@loryann1954

I also have interstitial lung disease with ground glass opacities. I was diagnosed in March 2018. My pulmonologist said it has caused damage and scarring in my lung tissue. I also have bronchiectasis and mild emphysema. (I have never smoked!) Everyday, 4 times a day, I use my nebulizer with duo neb solution followed by my vest therapy. I also use mucinex a couple times a day to keep secretions thin. I am on oxygen and doing very well with this schedule. My oxygen level stays consistently at 96-98 percent. I also have to go on prednisone occasionally when I have a bronchiectasis flare-up. All in all I am very grateful for all of this, I am doing so much better than 2 years ago and wondering why I had such a hard time breathing!

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@loryann1954 Hello, I'm happy your breathing better! I am also a non- smoker diagnosed with chronic bronchitis on top of the nsip. I have been on predisone in the past. Thankfully right now I'm doing pretty good. I have coughing attacks a couple times a day and sob, but other then that I can't complain. Sometimes I feel down about my condition, but I really try my hardest to live in the moment. So as of this moment,,, I also feel pretty grateful!!

I guess I forgot to mention the coughing! I have been in the hospital twice since October. My bronchiectasis fareups involve pretty wicked coughing! I cough so hard and so long it gets really hard to breathe. I have passed out from it. The last flare up I coughed so hard I popped blood vessels in my stomach along with tearing muscles. That one also included a visit to the er and a prescription for Percocet! When I get the coughing under control I don’t cough much at all! So I guess part of the reason I don’t dwell on all of that is because I know where I was and this is still sooooo much better! I am so very grateful for that!@fracturedd I wish the best for you in figuring it all out!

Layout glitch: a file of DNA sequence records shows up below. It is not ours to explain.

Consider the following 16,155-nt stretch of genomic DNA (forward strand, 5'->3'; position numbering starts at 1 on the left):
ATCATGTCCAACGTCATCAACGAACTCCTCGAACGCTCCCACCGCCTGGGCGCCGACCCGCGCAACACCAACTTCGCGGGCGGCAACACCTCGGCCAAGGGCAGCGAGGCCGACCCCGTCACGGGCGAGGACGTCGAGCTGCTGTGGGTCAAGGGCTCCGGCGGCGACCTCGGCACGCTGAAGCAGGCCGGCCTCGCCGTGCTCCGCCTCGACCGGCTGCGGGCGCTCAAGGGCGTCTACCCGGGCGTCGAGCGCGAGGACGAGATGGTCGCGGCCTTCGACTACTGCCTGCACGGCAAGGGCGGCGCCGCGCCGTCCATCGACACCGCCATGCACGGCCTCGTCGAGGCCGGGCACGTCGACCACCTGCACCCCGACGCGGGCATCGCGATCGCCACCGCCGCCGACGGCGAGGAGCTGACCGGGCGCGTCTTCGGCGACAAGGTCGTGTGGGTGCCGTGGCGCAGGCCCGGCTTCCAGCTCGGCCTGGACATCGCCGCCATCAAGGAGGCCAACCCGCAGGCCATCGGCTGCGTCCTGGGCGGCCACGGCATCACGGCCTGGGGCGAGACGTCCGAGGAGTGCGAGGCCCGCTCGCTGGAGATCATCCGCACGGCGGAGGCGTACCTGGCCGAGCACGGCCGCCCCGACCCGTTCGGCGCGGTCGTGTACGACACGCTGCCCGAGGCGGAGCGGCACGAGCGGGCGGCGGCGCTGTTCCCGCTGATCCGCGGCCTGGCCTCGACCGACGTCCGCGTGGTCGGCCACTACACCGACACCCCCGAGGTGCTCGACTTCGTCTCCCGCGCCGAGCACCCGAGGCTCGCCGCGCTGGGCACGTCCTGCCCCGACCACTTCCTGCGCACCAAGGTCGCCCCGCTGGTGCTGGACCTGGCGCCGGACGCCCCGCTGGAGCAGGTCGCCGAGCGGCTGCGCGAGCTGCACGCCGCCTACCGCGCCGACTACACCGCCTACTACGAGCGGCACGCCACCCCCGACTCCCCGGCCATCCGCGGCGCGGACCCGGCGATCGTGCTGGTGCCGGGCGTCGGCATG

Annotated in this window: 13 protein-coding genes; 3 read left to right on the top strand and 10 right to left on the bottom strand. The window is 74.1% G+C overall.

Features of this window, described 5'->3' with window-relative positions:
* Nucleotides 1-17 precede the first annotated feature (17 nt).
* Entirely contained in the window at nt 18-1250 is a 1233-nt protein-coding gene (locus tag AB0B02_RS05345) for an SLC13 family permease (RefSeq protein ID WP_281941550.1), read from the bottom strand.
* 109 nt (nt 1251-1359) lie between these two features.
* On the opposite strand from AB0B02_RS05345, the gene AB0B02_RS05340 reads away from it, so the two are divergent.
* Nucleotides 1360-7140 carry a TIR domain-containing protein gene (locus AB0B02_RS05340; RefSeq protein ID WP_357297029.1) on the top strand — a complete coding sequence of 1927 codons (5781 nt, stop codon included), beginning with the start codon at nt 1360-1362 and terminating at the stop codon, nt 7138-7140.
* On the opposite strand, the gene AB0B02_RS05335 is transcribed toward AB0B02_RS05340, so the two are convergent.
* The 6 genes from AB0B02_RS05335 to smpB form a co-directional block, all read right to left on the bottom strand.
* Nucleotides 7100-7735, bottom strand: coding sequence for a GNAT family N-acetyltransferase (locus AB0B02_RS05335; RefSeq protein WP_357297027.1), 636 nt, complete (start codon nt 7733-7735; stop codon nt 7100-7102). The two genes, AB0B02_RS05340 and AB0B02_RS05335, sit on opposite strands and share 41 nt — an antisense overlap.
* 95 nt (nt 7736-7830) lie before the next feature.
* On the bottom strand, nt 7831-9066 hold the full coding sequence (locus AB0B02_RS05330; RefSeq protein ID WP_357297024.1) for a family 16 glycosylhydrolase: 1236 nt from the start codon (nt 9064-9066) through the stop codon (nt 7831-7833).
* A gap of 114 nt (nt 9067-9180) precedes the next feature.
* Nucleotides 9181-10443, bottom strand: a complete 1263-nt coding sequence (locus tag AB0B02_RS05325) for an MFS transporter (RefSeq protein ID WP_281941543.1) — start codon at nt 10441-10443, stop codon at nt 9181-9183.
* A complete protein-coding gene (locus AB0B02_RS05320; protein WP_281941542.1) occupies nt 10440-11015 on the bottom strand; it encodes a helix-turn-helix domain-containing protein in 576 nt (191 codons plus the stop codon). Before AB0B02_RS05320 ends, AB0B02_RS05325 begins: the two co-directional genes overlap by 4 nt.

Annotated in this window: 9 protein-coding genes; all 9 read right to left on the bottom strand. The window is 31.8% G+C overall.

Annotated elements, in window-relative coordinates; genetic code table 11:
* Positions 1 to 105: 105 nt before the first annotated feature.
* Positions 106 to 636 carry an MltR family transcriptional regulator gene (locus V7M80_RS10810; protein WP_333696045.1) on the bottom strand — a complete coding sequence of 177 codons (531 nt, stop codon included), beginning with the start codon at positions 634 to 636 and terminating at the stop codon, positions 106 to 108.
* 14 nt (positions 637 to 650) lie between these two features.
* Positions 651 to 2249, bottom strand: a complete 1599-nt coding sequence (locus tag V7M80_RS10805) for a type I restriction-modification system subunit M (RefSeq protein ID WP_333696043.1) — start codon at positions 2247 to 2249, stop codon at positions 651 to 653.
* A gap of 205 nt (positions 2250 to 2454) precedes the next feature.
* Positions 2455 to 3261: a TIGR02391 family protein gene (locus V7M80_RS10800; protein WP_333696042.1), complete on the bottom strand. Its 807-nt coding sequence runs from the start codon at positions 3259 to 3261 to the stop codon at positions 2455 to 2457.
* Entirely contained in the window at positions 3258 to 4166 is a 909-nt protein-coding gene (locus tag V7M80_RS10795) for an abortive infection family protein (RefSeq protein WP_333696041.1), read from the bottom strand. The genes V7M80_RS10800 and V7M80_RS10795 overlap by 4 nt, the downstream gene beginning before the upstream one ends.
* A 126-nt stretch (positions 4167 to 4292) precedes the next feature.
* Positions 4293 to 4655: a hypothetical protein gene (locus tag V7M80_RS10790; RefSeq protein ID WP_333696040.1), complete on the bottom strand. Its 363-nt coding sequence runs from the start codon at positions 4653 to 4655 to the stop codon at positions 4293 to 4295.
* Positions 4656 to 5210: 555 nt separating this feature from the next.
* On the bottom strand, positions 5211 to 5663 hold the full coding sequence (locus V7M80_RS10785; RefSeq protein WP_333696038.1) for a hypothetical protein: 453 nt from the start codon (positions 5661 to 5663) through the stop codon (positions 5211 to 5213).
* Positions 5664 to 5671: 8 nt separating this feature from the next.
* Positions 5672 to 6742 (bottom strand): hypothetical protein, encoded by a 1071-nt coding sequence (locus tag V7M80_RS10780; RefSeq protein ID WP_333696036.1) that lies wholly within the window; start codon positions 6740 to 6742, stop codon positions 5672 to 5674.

@loryann1954 how do you get your coughing under control?

@fracturedd

@loryann1954 how do you get your coughing under control?

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I use a nebulizer 4 times a day regularly and up it to 6 when I cough. I also have an airways clearance vest which follows the nebulizer. It is an InCourage/Respirtech vest if you want to look it up. It explains how it works better than I can. Each session lasts about 45 minutes. With bronchiectasis you need to cough out mucus because you airways no longer do it on their own. So we try to keep the mucus loose and coughable. So this along with mucinex keeps it “moving”. I can have coughing episodes that last 2 weeks. I also tend to cough a little when I get winded. I did just work my way through a flare up without going to the hospital! Yay me!! 🤗 Being on prednisone helps, too. It’s not a nice drug, but it can work. I do a taper dose starting at 45 mg and taper off over about 3 weeks. So, it really does sound like a lot, but for me it’s sll about the mucus. Especially when my lungs are already compromised by the interstitial part of it. Anyway, what I need to do is work, but better than the alternative!